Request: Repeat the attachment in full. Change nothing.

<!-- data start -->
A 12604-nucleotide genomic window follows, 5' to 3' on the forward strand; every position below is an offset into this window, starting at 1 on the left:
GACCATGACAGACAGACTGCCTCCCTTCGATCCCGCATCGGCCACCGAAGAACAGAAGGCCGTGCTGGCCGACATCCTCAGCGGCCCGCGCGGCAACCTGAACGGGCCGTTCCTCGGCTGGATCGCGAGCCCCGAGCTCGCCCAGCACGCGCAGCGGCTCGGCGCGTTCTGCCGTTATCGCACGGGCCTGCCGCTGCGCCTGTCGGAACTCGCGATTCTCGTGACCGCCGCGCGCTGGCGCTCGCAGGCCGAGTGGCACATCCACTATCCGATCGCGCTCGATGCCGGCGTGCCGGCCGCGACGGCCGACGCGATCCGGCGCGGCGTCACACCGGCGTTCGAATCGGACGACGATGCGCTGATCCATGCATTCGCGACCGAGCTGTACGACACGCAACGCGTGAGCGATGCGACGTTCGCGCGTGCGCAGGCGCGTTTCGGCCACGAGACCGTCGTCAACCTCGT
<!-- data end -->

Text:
A 12604-nucleotide genomic window follows, 5' to 3' on the forward strand; every position below is an offset into this window, starting at 1 on the left:
GACCATGACAGACAGACTGCCTCCCTTCGATCCCGCATCGGCCACCGAAGAACAGAAGGCCGTGCTGGCCGACATCCTCAGCGGCCCGCGCGGCAACCTGAACGGGCCGTTCCTCGGCTGGATCGCGAGCCCCGAGCTCGCCCAGCACGCGCAGCGGCTCGGCGCGTTCTGCCGTTATCGCACGGGCCTGCCGCTGCGCCTGTCGGAACTCGCGATTCTCGTGACCGCCGCGCGCTGGCGCTCGCAGGCCGAGTGGCACATCCACTATCCGATCGCGCTCGATGCCGGCGTGCCGGCCGCGACGGCCGACGCGATCCGGCGCGGCGTCACACCGGCGTTCGAATCGGACGACGATGCGCTGATCCATGCATTCGCGACCGAGCTGTACGACACGCAACGCGTGAGCGATGCGACGTTCGCGCGTGCGCAGGCGCGTTTCGGCCACGAGACCGTCGTCAACCTCGT